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Different Technical Applications of Carbon Nanotubes


Carbon nanotubes have been of great interest because of their simplicity and ease of synthesis. The novel properties of nanostructured carbon nanotubes such as high surface area, good stiffness, and resilience have been explored in many engineering applications. Research on carbon nanotubes have shown the application in the field of energy storage, hydrogen storage, electrochemical supercapacitor, field-emitting devices, transistors, nanoprobes and sensors, composite material, templates, etc. For commercial applications, large quantities and high purity of carbon nanotubes are needed. Different types of carbon nanotubes can be synthesized in various ways. The most common techniques currently practiced are arc discharge, laser ablation, and chemical vapor deposition and flame synthesis. The purification of CNTs is carried out using various techniques mainly oxidation, acid treatment, annealing, sonication, filtering chemical functionalization, etc. However, high-purity purification techniques still have to be developed. Real applications are still under development. This paper addresses the current research on the challenges that are associated with synthesis methods, purification methods, and dispersion and toxicity of CNTs within the scope of different engineering applications, energy, and environmental impact.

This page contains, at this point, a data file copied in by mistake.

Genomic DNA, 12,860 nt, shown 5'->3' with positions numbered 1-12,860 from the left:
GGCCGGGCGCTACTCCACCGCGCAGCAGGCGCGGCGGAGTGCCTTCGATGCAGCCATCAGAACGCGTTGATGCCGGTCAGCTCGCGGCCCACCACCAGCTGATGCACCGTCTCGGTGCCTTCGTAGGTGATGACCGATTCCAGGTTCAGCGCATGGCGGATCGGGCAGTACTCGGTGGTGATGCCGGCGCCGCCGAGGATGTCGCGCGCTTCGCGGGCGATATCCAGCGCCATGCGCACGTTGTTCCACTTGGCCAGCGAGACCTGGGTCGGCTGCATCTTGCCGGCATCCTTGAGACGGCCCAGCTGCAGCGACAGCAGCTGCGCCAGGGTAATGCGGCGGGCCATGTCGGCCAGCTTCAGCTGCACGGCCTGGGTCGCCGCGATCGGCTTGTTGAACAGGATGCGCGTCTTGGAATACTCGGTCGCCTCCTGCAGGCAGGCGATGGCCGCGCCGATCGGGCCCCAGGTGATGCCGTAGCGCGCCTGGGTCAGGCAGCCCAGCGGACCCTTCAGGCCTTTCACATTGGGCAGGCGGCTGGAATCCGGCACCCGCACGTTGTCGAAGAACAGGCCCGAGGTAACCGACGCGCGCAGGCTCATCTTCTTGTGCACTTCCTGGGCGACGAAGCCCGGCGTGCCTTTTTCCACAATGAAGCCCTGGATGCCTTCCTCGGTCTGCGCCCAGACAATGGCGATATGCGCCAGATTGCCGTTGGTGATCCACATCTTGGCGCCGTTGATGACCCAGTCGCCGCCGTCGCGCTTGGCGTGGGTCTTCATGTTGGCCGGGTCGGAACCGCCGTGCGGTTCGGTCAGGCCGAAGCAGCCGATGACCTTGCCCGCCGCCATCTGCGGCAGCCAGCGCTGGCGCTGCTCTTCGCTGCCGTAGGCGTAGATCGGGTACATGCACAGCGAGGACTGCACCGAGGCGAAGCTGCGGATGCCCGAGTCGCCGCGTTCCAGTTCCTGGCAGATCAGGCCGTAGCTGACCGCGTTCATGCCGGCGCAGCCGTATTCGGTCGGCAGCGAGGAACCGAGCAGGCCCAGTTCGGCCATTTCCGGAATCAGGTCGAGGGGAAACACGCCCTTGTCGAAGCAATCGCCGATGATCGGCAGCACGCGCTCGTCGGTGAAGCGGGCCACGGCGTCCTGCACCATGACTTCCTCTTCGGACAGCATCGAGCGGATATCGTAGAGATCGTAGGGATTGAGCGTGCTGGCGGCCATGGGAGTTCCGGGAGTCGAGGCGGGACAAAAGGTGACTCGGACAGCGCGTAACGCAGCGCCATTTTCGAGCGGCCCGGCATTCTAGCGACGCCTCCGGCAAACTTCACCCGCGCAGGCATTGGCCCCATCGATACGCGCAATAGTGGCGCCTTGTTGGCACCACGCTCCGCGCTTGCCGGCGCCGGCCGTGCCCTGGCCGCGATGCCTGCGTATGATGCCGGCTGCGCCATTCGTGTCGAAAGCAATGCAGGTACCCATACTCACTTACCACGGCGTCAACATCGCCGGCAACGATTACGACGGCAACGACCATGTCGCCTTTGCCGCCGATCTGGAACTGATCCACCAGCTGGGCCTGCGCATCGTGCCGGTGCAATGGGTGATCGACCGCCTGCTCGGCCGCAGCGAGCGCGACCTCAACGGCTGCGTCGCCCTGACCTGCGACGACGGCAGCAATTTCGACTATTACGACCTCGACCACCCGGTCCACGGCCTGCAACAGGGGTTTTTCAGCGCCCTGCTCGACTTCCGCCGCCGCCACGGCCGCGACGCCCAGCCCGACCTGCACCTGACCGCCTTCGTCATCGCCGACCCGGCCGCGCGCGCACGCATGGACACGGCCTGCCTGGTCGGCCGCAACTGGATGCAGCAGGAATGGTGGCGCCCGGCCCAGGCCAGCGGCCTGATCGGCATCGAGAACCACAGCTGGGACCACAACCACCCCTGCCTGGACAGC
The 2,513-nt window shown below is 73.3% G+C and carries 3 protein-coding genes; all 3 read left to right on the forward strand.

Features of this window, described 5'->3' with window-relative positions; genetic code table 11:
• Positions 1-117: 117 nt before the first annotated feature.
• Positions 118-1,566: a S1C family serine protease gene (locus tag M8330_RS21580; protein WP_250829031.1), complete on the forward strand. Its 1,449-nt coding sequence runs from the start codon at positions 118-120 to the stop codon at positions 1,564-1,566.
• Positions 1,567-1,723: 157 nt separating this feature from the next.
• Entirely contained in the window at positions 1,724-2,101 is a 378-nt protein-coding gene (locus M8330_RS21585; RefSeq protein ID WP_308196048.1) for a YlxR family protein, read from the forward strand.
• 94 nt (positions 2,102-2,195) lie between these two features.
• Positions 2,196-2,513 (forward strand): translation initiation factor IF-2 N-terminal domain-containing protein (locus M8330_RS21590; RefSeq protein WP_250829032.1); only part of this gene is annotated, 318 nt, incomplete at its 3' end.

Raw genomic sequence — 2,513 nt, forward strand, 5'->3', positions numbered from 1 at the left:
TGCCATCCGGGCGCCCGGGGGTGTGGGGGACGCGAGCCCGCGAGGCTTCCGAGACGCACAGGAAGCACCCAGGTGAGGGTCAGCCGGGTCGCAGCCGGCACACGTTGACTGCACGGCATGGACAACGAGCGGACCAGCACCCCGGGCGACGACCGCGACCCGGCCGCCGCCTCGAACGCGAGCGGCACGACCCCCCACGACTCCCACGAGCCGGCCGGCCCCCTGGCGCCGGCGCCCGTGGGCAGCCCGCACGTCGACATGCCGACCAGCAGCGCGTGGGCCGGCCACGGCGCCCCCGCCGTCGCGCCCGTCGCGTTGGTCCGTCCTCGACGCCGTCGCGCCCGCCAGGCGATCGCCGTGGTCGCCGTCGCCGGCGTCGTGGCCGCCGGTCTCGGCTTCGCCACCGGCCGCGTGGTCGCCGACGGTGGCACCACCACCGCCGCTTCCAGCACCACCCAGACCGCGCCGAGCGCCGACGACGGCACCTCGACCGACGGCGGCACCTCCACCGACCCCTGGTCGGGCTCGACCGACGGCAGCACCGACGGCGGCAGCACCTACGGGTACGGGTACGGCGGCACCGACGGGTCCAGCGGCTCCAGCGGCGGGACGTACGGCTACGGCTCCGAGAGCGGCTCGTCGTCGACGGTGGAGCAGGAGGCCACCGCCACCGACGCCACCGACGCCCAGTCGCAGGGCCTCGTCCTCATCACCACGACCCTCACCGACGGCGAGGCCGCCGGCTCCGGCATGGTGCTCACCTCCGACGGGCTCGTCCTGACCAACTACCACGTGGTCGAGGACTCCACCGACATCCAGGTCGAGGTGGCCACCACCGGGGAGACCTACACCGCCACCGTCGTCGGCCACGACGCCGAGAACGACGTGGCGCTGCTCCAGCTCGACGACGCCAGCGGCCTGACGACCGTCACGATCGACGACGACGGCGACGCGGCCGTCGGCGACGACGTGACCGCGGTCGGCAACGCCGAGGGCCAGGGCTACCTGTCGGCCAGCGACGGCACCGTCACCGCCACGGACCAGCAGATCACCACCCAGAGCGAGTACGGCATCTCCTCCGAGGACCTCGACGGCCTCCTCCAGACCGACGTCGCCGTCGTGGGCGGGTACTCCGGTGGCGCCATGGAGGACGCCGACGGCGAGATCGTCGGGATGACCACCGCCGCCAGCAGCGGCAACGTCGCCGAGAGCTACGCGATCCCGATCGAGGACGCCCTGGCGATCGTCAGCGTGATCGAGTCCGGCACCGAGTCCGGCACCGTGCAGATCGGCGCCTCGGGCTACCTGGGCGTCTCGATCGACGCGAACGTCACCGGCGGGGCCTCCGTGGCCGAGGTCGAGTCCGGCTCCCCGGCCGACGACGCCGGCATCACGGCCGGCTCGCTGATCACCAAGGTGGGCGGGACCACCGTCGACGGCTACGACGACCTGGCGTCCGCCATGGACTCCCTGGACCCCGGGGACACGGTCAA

Carbon nanotubes (CNTs) emerged in the field of nanotechnology because of their nanosize and unique properties. Carbon nanotubes are hollow cylinders made of graphite carbon atoms with nanoscale (10−9 m) which is much smaller than the human hair width [1]. These CNTs are the members of fullerene structural family with their ends capped with a hemisphere of bucky ball structure [2]. CNTs have a broad range of electronic, thermal, and structural properties because of their nanosize which may vary with their length, diameter, and chirality [3]. CNTs show high values of thermal conductivity [46], Young’s modulus [1, 7], large surface area [4], high current density [1, 7], ballistic transport on submicron scales, and massless Dirac fermion charge carrier abilities [4] which make their ability in the wide applications such as photovoltaic devices, sensors, transparent electrodes, supercapacitors, and conducting composites [4]. Due to their unique properties, their synthesis, purification, and applications, CNTs have become an attractive and interesting research area in the field of nanotechnology [1]. It has been proved that instead of using the as-synthesized CNTs, if their surfaces are modified or functionalized with chemical compounds, it increases their properties in the usage of electrolytes, biology, and energy storage [8]. Carbon nanotubes are categorized as multi-walled nanotubes (MWNTs) or single-walled nanotubes (SWNTs) [2]. SWNT in Fig. 1a is a single-rolled graphene and MWNT in Fig. 1b is a multi-rolled graphene. This paper gives an overview of the composite carbon nanotube application and their future challenges which provides the information for further research.